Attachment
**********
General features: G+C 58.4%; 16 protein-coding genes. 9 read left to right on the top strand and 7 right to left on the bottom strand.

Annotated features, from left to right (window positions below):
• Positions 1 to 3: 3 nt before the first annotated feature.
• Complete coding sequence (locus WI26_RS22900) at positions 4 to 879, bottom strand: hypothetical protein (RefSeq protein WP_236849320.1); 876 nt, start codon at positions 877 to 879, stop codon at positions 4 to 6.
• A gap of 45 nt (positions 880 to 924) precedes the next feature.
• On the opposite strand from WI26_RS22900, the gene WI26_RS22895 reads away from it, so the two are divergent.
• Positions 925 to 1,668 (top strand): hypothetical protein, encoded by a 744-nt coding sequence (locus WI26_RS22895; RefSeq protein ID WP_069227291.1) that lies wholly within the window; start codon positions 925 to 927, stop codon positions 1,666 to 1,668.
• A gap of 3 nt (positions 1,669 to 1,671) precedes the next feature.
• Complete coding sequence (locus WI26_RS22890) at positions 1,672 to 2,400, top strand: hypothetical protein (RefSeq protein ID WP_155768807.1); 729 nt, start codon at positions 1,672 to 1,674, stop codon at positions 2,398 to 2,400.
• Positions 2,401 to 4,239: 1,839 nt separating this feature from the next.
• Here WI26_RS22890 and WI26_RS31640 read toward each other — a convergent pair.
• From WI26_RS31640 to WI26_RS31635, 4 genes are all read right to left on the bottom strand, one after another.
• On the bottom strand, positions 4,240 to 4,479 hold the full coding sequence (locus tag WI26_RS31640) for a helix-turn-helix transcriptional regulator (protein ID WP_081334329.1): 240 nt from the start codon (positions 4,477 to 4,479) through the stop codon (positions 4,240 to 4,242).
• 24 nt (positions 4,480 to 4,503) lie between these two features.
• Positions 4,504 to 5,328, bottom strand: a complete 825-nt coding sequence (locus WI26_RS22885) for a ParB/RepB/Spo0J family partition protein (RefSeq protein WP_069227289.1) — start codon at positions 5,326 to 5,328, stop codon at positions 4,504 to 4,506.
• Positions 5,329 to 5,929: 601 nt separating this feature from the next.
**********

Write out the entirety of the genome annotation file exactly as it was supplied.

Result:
General features: G+C 58.4%; 16 protein-coding genes. 9 read left to right on the top strand and 7 right to left on the bottom strand.

Annotated features, from left to right (window positions below):
• Positions 1 to 3: 3 nt before the first annotated feature.
• Complete coding sequence (locus WI26_RS22900) at positions 4 to 879, bottom strand: hypothetical protein (RefSeq protein WP_236849320.1); 876 nt, start codon at positions 877 to 879, stop codon at positions 4 to 6.
• A gap of 45 nt (positions 880 to 924) precedes the next feature.
• On the opposite strand from WI26_RS22900, the gene WI26_RS22895 reads away from it, so the two are divergent.
• Positions 925 to 1,668 (top strand): hypothetical protein, encoded by a 744-nt coding sequence (locus WI26_RS22895; RefSeq protein ID WP_069227291.1) that lies wholly within the window; start codon positions 925 to 927, stop codon positions 1,666 to 1,668.
• A gap of 3 nt (positions 1,669 to 1,671) precedes the next feature.
• Complete coding sequence (locus WI26_RS22890) at positions 1,672 to 2,400, top strand: hypothetical protein (RefSeq protein ID WP_155768807.1); 729 nt, start codon at positions 1,672 to 1,674, stop codon at positions 2,398 to 2,400.
• Positions 2,401 to 4,239: 1,839 nt separating this feature from the next.
• Here WI26_RS22890 and WI26_RS31640 read toward each other — a convergent pair.
• From WI26_RS31640 to WI26_RS31635, 4 genes are all read right to left on the bottom strand, one after another.
• On the bottom strand, positions 4,240 to 4,479 hold the full coding sequence (locus tag WI26_RS31640) for a helix-turn-helix transcriptional regulator (protein ID WP_081334329.1): 240 nt from the start codon (positions 4,477 to 4,479) through the stop codon (positions 4,240 to 4,242).
• 24 nt (positions 4,480 to 4,503) lie between these two features.
• Positions 4,504 to 5,328, bottom strand: a complete 825-nt coding sequence (locus WI26_RS22885) for a ParB/RepB/Spo0J family partition protein (RefSeq protein WP_069227289.1) — start codon at positions 5,326 to 5,328, stop codon at positions 4,504 to 4,506.
• Positions 5,329 to 5,929: 601 nt separating this feature from the next.